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Cake for Breakfast?
February 15, 2012
Last week here at Diabetes Flashpoints, we discussed what distinguishes “good” from “bad” carbs. While the nutritional merits of some carbohydrate-rich foods are in dispute (white potatoes, for example), there are certain foods that nearly everyone agrees are nutritionally inferior sources of carbohydrate — such as chocolate cake. But thanks to a new study on diet and weight loss, even sugary confections are not as easy to categorize as they once seemed.
The study, conducted at Tel Aviv University in Israel and published in the journal Steroids, examined the effects of two different diets on 193 obese adults without diabetes. According to an article on the study at Global News, both diets contained the same number of calories — 1600 for men, 1400 for women — but one was a low-carb diet whose breakfast contained 300 calories, and the other diet contained a high-carb, high-protein 600-calorie breakfast that included sweets as well as lower-sugar sources of carbohydrate. Halfway through the 32-week study, both groups had experienced the same level of weight loss — an average of 33 pounds per person. But at the end of the study period, members of the low-carb group had regained an average of 22 pounds. Members of the higher-carb, big-breakfast group, on the other hand, lost an average of 15 pounds during the second half of the study.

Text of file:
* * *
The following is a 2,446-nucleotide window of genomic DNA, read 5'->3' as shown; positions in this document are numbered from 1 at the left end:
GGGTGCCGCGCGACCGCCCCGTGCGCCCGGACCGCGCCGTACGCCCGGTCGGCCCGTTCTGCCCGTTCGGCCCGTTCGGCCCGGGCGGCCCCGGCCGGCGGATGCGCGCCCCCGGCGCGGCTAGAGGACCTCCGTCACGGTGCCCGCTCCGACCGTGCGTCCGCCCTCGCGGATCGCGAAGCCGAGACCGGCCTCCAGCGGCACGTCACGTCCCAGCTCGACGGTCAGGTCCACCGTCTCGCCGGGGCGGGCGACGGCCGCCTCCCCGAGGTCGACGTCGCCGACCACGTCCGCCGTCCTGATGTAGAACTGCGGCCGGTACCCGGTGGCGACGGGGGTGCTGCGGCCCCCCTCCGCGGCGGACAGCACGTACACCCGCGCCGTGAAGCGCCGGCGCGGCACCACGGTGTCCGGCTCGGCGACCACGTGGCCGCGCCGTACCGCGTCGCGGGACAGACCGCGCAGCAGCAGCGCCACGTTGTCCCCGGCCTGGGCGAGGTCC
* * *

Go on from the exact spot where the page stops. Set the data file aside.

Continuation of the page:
There are several potential explanations for this perhaps surprising result. Breakfast, as the study’s lead researcher notes in the Global News article, helps the body regulate its metabolism for the rest of the day — meaning that a smaller breakfast could lead to a slower metabolism. It appears that breakfast also plays a role in regulating the hormone ghrelin, which helps control hunger by stimulating appetite.
Of course, it is possible that in this study, the major factor in the greater weight loss experienced by the higher-carb group was not cakes or sweets, but simply a higher level of carbohydrate or calories for breakfast. By repeating the study with two extra groups — a low-carb group that receives a 600-calorie breakfast, and a higher-carb group that receives all “healthy” carbohydrates (oatmeal, whole-wheat toast) as part of its 600-calorie breakfast — researchers could determine more precisely which factors play a role in weight loss.
Until then, what is your impression of this study — do you believe that foods such as cakes and pastries, traditionally considered “empty calories,” can be part of a healthy diet, or even aid in weight loss? In your experience, does including some sweets in your diet help control cravings for them, or does avoiding them help banish cravings? What do you typically eat for breakfast — is a large one the way to go? Leave a comment below!
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